"There is danger from all men. The only maxim of a free government ought to be to trust no man living with
power to endanger the public liberty." - - - - John Adams

Wednesday, November 27, 2013

1914 Cometh - Will there be War with China?

Shades of 1914
  • China pushes their "territory" deep into the open ocean and the US sends B-52 to fly next to China.
  • The more things change the more they stay the same.  Proud nations strut their power in an attempt to intimidate others and make them back down so they can claim territory.
  • I am sure the fact there are oil and gas reserves in the East China Sea has nothing to do with the actions by Japan, China and the US.

Yep, it is "The Territorial Imperative" all over again.  Man is little more than an animal, lifting his leg and spraying, seeking to control his feeding grounds.

Now we are seeing some militaristic Jingoist responses from people in China to the US B-52 incursion.  We all know too well that Jingoism and brinkmanship can take you down roads we do not want.

Chinese citizens vented angrily on the country’s Twitter-like Sina Weibo microblogging platform as news broke of U.S. B-52 bombers flying over disputed East China Sea islands claimed by China. But they reserved some of their harshest contempt for their military’s apparent inability to respond.

Wilhelm II
German Emperor; King of Prussia
Wild talk about borders. national "pride" &
brinkmanship on all sides started World
War I resulting in over 37 million casualties.
“China just announced its air defense identification zone and the B-52s from US just drove straight into it, ignoring China’s statement,” Bei Cun, a novelist and screenplay writer, wrote on his verified Sina blog. “This is pretty embarrassing for China. But guess what China will do? My guess would be… ‘to solemnly protest and try to negotiate.’”

The U.S. sent the two bombers over the islands, called the Senkakus by Japan and Diaoyu Islands by China, across Beijing’s newly declared air defense identification zone Tuesday morning. Defying rules unilaterally set by China, the U.S. mission didn’t inform Beijing about the flight, U.S. officials said in the Wall Street Journal.

A U.S. official said there was no attempt by the Chinese military to contact the B-52s. A Chinese Defense Ministry spokesman said China has the capacity to protect its own territory, state television reported Wednesday.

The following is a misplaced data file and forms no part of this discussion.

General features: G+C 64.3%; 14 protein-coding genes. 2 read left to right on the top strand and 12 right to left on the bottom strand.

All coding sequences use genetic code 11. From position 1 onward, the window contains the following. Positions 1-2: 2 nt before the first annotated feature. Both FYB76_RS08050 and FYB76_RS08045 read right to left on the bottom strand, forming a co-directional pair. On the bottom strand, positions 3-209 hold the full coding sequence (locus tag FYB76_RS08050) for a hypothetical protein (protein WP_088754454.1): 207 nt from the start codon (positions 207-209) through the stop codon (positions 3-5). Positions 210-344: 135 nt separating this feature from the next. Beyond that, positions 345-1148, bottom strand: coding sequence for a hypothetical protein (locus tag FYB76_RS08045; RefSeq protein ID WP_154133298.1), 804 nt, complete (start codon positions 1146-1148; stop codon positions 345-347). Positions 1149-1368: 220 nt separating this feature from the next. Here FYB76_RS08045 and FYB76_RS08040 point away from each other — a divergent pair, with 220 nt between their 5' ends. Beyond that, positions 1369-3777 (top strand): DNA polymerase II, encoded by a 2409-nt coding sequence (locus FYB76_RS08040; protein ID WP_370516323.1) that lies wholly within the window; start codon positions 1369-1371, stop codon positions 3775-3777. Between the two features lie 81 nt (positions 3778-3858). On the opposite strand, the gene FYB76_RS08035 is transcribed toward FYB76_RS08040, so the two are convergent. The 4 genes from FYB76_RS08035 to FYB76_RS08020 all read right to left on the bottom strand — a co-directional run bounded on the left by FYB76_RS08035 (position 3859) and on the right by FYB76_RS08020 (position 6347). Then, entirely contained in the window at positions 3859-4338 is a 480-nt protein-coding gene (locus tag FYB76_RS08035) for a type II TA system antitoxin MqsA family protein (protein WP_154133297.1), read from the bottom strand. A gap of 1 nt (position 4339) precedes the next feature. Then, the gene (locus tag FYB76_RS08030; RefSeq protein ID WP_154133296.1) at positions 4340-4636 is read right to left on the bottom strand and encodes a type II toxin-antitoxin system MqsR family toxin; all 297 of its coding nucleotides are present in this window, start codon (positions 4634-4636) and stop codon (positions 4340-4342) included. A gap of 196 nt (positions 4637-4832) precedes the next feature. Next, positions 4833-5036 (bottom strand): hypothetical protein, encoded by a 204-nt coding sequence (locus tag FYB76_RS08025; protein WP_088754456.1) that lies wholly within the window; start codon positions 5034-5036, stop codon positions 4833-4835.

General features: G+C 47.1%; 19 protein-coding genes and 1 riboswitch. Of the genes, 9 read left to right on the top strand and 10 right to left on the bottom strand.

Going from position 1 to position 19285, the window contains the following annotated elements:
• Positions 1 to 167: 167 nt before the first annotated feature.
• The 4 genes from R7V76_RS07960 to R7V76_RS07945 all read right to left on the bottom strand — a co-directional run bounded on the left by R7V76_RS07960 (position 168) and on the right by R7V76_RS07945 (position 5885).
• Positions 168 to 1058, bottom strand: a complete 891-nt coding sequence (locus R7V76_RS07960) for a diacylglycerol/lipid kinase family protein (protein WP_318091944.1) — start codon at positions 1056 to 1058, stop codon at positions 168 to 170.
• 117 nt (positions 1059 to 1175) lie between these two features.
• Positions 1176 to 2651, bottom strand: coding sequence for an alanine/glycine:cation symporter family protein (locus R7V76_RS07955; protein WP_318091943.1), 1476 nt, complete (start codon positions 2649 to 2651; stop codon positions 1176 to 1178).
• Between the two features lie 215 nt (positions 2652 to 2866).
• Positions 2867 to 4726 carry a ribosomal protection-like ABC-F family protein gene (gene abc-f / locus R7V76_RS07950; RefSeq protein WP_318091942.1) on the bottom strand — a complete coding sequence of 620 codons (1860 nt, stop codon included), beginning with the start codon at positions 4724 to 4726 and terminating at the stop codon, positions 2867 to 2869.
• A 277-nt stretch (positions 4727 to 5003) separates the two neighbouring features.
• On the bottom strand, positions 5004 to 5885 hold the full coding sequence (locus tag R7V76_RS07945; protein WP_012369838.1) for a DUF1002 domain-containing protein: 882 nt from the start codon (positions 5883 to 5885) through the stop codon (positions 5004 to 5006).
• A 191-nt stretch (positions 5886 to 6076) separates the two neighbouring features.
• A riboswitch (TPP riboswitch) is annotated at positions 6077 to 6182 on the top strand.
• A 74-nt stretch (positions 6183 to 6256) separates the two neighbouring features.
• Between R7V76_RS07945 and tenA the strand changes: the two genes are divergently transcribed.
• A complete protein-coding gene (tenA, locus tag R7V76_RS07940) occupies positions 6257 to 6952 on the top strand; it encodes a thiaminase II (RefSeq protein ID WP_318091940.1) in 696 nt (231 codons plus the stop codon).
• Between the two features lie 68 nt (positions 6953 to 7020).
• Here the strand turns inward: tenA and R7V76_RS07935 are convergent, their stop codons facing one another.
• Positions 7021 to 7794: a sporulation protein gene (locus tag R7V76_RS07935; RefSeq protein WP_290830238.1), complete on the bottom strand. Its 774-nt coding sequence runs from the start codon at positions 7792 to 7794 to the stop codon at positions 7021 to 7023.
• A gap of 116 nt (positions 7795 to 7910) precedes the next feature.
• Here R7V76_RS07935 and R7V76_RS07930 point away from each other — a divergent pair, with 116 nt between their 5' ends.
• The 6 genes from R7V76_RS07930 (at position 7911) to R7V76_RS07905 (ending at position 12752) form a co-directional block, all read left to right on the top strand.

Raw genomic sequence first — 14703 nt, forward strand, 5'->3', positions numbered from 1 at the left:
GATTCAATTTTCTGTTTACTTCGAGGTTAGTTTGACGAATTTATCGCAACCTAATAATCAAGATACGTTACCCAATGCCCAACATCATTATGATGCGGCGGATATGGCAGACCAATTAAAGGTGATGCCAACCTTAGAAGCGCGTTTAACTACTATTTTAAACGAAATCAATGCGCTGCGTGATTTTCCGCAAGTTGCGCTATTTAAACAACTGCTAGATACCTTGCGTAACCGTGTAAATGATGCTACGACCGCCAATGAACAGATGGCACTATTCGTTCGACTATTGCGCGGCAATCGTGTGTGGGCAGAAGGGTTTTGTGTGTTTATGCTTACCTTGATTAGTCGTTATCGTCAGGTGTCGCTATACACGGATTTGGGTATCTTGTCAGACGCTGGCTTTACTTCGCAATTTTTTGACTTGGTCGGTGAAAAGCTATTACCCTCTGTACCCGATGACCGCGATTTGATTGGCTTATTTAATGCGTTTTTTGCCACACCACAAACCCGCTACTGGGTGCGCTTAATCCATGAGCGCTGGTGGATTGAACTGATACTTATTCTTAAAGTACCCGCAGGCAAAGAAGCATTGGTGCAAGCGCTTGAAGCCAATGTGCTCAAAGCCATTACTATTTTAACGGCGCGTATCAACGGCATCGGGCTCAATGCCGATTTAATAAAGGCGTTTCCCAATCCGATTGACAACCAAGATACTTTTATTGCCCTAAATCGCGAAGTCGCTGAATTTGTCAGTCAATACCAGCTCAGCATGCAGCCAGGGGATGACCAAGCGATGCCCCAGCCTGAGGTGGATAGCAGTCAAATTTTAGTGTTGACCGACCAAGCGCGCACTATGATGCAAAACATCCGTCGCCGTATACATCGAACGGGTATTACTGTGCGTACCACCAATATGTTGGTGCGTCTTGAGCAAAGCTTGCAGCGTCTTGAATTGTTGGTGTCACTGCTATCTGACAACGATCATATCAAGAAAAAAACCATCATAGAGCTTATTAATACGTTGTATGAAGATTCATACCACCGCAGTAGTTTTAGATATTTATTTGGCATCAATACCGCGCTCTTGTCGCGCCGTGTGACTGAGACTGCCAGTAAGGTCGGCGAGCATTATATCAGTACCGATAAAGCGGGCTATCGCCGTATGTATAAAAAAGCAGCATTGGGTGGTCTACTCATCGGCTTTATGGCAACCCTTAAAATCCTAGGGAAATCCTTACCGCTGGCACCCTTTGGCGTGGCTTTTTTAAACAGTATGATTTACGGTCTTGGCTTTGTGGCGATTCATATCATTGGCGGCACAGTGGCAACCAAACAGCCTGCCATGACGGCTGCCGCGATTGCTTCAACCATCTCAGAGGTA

On China’s microblogs, which have become a forum for expressing opinions in an otherwise tightly controlled public space, there was anger aplenty. “We should dispatch a plane to their air defense zone to do a round!” a blogger called Ant 9634 wrote.

But any outrage over the U.S. move was underlined by a sense of disgruntlement over Beijing’s haplessness.

“The problem is that we are blind on defense of the ground and air,” a blogger named Qiu Wenyan wrote. “We pay so much taxes to nurture (the military), we can’t let them stay at home all day.”

Propaganda from all sides painted
the "enemy" as not human.
“This sort of outrageous act supports Japan and allows the U.S. to save its own face,” Fan Jianchuan, a Sichuan Province member of a national advisory body to China’s legislature, wrote on his verified blog. “The People’s Liberation Army can’t seem to strongly react. How do we manage this? This really needs wisdom and courage.” Perhaps tellingly, Mr. Fan used a Chinese word for “courage” that included the character for “blood.”

Others deployed a range of Chinese proverbs to goad the government toward a tougher reaction. “When two people confront each other on a narrow road, the braver one wins,” a blogger calling himself Wild Puppet wrote.

Some of the reaction on Weibo also called out the Chinese military, suggesting that Beijing sparked the latest flashpoint on a decades-old bilateral dispute.

“The immediate reaction (from U.S.) with both words and action shows the adventurism in China’s decision over the air defense zone, and the passive and embarrassing consequence resulting from that,” Pan Jiazhu, a well-known columnist on military issues who goes by Zhao Chu on his verified Weibo account, wrote.

“Military hardliners created this situation and made a no-fly zone, thinking they can play with little Japan, which has brought out U.S. bombers and slapped hardliners in the face,” art and culture critic Wu Zuolai wrote. “Where’s the hardliners’ spokesman? How do we end this?”

As of Wednesday morning, the government – which regularly censors politically sensitive issues on microblogging platforms – doesn’t appear yet to have yanked any of the commentary or foreign coverage of it.

Presumed flight path of US B-52s, Nov. 26, 2013

China's "air-defence identification zone"
Responding to questions about the zone on an official state website, a defence ministry spokesman, Yang Yujun, said China set up the area "with the aim of safeguarding state sovereignty, territorial land and air security, and maintaining flight order".
See China's "air-defense identification zone" goes deep into the ocean

Sending B-52s off China
Is it smart policy to project US military power close to China's shores
or brinkmanship that could start a war?  Pick one or could it be both?

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